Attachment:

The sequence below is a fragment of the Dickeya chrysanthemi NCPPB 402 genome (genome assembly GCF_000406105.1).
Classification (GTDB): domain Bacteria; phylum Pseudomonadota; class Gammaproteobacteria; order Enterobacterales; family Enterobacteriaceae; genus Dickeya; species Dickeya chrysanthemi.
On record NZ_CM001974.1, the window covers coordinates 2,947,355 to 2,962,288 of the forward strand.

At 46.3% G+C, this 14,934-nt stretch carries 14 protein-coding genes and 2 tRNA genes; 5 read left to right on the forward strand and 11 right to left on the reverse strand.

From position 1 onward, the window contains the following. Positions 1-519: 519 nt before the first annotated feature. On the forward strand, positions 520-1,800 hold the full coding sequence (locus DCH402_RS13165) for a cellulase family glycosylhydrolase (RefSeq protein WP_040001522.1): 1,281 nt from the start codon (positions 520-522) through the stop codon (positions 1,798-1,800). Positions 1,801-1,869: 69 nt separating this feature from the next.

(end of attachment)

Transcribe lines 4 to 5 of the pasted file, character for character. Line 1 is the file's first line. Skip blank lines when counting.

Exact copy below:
At 46.3% G+C, this 14,934-nt stretch carries 14 protein-coding genes and 2 tRNA genes; 5 read left to right on the forward strand and 11 right to left on the reverse strand.

From position 1 onward, the window contains the following. Positions 1-519: 519 nt before the first annotated feature. On the forward strand, positions 520-1,800 hold the full coding sequence (locus DCH402_RS13165) for a cellulase family glycosylhydrolase (RefSeq protein WP_040001522.1): 1,281 nt from the start codon (positions 520-522) through the stop codon (positions 1,798-1,800). Positions 1,801-1,869: 69 nt separating this feature from the next.